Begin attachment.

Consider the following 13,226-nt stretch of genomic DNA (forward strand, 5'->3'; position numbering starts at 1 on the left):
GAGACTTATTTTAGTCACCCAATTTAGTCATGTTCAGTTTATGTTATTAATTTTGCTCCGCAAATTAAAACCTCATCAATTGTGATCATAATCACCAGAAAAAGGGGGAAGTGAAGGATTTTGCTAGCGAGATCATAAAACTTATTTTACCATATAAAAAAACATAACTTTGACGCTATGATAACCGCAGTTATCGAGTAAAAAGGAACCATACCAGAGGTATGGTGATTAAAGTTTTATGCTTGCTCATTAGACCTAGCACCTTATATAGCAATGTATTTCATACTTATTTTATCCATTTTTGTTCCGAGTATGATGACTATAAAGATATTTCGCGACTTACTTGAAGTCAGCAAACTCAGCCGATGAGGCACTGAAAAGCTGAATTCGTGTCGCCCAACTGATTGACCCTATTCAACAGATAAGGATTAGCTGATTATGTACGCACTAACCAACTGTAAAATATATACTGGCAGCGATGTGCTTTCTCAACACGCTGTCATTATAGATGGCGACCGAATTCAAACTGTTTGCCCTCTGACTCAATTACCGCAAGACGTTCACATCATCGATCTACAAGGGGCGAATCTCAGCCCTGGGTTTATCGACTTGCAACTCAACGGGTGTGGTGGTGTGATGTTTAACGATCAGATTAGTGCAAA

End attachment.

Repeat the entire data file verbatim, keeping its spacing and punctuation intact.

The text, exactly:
Consider the following 13,226-nt stretch of genomic DNA (forward strand, 5'->3'; position numbering starts at 1 on the left):
GAGACTTATTTTAGTCACCCAATTTAGTCATGTTCAGTTTATGTTATTAATTTTGCTCCGCAAATTAAAACCTCATCAATTGTGATCATAATCACCAGAAAAAGGGGGAAGTGAAGGATTTTGCTAGCGAGATCATAAAACTTATTTTACCATATAAAAAAACATAACTTTGACGCTATGATAACCGCAGTTATCGAGTAAAAAGGAACCATACCAGAGGTATGGTGATTAAAGTTTTATGCTTGCTCATTAGACCTAGCACCTTATATAGCAATGTATTTCATACTTATTTTATCCATTTTTGTTCCGAGTATGATGACTATAAAGATATTTCGCGACTTACTTGAAGTCAGCAAACTCAGCCGATGAGGCACTGAAAAGCTGAATTCGTGTCGCCCAACTGATTGACCCTATTCAACAGATAAGGATTAGCTGATTATGTACGCACTAACCAACTGTAAAATATATACTGGCAGCGATGTGCTTTCTCAACACGCTGTCATTATAGATGGCGACCGAATTCAAACTGTTTGCCCTCTGACTCAATTACCGCAAGACGTTCACATCATCGATCTACAAGGGGCGAATCTCAGCCCTGGGTTTATCGACTTGCAACTCAACGGGTGTGGTGGTGTGATGTTTAACGATCAGATTAGTGCAAA